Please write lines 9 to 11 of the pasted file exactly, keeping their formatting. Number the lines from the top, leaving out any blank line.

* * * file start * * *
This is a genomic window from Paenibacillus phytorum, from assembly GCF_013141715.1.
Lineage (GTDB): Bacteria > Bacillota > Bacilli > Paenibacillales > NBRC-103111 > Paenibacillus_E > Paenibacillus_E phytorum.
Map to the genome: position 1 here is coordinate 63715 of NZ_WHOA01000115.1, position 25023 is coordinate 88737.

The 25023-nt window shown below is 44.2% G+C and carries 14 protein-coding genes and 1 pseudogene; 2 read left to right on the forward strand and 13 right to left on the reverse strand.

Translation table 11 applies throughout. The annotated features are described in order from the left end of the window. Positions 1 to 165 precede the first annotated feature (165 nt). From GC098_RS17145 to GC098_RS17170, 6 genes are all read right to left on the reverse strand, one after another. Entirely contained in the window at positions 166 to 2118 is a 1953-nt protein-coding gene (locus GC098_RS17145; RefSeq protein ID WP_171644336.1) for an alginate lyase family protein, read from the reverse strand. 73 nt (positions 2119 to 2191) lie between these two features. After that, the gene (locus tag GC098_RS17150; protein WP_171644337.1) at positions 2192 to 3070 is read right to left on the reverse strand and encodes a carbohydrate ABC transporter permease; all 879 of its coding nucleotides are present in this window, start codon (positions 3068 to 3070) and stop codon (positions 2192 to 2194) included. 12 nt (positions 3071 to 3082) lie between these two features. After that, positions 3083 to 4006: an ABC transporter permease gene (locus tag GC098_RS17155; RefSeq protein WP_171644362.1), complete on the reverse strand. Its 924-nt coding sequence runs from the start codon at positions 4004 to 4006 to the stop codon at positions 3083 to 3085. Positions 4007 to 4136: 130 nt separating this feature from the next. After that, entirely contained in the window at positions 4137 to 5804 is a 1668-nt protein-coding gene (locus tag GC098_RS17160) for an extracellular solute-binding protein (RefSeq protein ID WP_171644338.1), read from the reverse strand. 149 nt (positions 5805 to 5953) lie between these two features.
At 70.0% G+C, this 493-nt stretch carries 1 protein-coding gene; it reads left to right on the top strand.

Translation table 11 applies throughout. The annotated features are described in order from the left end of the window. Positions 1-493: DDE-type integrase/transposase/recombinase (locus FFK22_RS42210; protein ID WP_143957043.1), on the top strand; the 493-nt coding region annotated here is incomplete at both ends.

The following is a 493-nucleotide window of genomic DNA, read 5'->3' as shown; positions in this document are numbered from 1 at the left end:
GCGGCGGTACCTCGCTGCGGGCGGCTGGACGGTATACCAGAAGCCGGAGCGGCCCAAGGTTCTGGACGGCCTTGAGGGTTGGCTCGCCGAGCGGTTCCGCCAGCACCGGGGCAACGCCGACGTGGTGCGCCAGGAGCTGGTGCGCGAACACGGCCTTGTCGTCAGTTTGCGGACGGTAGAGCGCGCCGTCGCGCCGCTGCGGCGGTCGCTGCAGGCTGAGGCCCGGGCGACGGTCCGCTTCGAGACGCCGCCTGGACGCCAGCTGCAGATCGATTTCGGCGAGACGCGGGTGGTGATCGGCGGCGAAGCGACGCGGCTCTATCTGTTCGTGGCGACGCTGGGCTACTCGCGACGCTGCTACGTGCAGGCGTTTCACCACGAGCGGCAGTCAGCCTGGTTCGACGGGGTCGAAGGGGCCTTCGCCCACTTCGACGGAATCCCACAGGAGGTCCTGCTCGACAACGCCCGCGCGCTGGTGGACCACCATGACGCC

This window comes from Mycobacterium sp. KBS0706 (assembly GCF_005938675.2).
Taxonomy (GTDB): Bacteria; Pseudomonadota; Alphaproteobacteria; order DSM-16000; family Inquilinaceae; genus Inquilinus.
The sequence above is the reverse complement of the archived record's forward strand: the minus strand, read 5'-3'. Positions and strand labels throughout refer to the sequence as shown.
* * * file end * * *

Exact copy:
GCGGCGGTACCTCGCTGCGGGCGGCTGGACGGTATACCAGAAGCCGGAGCGGCCCAAGGTTCTGGACGGCCTTGAGGGTTGGCTCGCCGAGCGGTTCCGCCAGCACCGGGGCAACGCCGACGTGGTGCGCCAGGAGCTGGTGCGCGAACACGGCCTTGTCGTCAGTTTGCGGACGGTAGAGCGCGCCGTCGCGCCGCTGCGGCGGTCGCTGCAGGCTGAGGCCCGGGCGACGGTCCGCTTCGAGACGCCGCCTGGACGCCAGCTGCAGATCGATTTCGGCGAGACGCGGGTGGTGATCGGCGGCGAAGCGACGCGGCTCTATCTGTTCGTGGCGACGCTGGGCTACTCGCGACGCTGCTACGTGCAGGCGTTTCACCACGAGCGGCAGTCAGCCTGGTTCGACGGGGTCGAAGGGGCCTTCGCCCACTTCGACGGAATCCCACAGGAGGTCCTGCTCGACAACGCCCGCGCGCTGGTGGACCACCATGACGCC

This window comes from Mycobacterium sp. KBS0706 (assembly GCF_005938675.2).
Taxonomy (GTDB): Bacteria; Pseudomonadota; Alphaproteobacteria; order DSM-16000; family Inquilinaceae; genus Inquilinus.